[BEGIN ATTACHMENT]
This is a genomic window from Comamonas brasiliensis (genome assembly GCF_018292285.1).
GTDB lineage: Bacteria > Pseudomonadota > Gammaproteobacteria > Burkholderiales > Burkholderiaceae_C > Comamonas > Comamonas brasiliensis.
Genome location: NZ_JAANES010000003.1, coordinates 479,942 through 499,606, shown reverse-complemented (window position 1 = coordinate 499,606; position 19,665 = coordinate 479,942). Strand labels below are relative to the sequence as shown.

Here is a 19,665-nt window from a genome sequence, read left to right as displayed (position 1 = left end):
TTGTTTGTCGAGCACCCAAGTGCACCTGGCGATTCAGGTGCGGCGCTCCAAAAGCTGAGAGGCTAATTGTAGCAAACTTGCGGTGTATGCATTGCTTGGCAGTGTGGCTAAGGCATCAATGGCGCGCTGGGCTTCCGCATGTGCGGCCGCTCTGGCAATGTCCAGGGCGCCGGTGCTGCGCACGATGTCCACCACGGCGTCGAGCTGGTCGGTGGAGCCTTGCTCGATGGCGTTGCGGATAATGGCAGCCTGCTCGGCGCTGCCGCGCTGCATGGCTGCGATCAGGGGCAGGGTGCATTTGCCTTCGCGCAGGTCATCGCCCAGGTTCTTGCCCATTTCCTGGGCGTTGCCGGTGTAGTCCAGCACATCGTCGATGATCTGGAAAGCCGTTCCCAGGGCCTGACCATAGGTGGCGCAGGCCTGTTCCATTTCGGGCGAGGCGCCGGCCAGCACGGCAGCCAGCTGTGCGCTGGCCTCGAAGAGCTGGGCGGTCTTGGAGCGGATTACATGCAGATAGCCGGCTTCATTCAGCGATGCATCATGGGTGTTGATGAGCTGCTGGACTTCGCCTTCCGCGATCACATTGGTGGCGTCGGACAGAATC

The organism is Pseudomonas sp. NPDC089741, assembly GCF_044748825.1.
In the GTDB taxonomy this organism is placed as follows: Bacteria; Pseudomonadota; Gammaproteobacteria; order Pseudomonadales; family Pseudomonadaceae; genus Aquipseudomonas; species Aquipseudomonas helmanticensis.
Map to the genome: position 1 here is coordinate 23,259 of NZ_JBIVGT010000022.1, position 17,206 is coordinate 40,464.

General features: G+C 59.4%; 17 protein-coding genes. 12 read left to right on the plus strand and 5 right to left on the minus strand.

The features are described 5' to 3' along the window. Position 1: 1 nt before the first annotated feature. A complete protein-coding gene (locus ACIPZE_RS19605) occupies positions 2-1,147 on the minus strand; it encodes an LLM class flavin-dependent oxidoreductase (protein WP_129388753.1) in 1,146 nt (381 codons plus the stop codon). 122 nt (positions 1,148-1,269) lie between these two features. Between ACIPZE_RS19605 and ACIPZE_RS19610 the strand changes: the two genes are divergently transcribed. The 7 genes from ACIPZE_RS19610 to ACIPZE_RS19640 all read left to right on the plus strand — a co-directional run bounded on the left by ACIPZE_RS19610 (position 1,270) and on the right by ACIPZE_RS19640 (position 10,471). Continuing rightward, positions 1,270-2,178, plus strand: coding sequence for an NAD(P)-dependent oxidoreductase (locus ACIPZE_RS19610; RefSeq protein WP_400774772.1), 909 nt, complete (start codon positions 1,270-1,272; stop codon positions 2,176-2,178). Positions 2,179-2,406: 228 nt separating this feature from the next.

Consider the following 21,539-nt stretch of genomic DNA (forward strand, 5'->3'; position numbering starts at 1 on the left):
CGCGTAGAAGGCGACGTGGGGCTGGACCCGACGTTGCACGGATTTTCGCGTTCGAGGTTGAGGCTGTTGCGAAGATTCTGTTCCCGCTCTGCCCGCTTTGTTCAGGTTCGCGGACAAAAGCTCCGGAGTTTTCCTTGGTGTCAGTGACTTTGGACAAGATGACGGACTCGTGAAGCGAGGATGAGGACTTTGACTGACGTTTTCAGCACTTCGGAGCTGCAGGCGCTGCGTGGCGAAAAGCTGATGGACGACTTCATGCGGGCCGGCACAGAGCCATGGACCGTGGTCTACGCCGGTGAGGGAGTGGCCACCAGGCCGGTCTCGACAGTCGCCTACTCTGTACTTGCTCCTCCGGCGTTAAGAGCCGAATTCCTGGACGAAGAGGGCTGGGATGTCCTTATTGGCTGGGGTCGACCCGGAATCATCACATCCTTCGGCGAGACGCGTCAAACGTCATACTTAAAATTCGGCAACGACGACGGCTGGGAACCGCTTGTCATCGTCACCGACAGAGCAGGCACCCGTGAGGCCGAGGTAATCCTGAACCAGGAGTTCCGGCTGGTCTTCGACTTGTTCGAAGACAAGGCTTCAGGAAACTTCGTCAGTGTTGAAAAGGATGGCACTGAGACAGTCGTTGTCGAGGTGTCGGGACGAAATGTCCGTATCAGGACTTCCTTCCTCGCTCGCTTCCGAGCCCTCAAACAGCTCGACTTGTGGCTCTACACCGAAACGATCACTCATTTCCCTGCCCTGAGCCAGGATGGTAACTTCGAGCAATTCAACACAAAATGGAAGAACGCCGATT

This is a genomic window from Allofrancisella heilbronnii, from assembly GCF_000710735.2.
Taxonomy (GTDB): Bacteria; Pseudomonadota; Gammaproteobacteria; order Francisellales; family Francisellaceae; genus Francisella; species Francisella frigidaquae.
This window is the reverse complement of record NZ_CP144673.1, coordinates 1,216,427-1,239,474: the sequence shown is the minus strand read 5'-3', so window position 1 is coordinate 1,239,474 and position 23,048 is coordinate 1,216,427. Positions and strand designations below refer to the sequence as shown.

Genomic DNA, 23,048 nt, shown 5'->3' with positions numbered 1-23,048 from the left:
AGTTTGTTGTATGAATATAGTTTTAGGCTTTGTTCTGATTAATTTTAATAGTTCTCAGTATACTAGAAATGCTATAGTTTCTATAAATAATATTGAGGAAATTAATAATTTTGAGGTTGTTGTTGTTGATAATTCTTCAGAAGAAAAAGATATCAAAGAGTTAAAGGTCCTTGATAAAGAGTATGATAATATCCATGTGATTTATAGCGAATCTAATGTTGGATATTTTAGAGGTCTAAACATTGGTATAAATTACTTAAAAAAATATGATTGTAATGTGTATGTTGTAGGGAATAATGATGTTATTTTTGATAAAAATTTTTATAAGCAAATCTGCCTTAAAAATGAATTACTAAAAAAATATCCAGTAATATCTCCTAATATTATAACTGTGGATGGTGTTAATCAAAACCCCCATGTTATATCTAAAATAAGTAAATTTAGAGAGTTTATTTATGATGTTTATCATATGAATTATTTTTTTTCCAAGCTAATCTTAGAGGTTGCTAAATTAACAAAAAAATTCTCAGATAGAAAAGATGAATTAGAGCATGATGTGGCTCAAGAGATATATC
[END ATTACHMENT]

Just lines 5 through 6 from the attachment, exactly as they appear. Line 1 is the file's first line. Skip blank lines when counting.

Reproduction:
TTGTTTGTCGAGCACCCAAGTGCACCTGGCGATTCAGGTGCGGCGCTCCAAAAGCTGAGAGGCTAATTGTAGCAAACTTGCGGTGTATGCATTGCTTGGCAGTGTGGCTAAGGCATCAATGGCGCGCTGGGCTTCCGCATGTGCGGCCGCTCTGGCAATGTCCAGGGCGCCGGTGCTGCGCACGATGTCCACCACGGCGTCGAGCTGGTCGGTGGAGCCTTGCTCGATGGCGTTGCGGATAATGGCAGCCTGCTCGGCGCTGCCGCGCTGCATGGCTGCGATCAGGGGCAGGGTGCATTTGCCTTCGCGCAGGTCATCGCCCAGGTTCTTGCCCATTTCCTGGGCGTTGCCGGTGTAGTCCAGCACATCGTCGATGATCTGGAAAGCCGTTCCCAGGGCCTGACCATAGGTGGCGCAGGCCTGTTCCATTTCGGGCGAGGCGCCGGCCAGCACGGCAGCCAGCTGTGCGCTGGCCTCGAAGAGCTGGGCGGTCTTGGAGCGGATTACATGCAGATAGCCGGCTTCATTCAGCGATGCATCATGGGTGTTGATGAGCTGCTGGACTTCGCCTTCCGCGATCACATTGGTGGCGTCGGACAGAATC

The organism is Pseudomonas sp. NPDC089741, assembly GCF_044748825.1.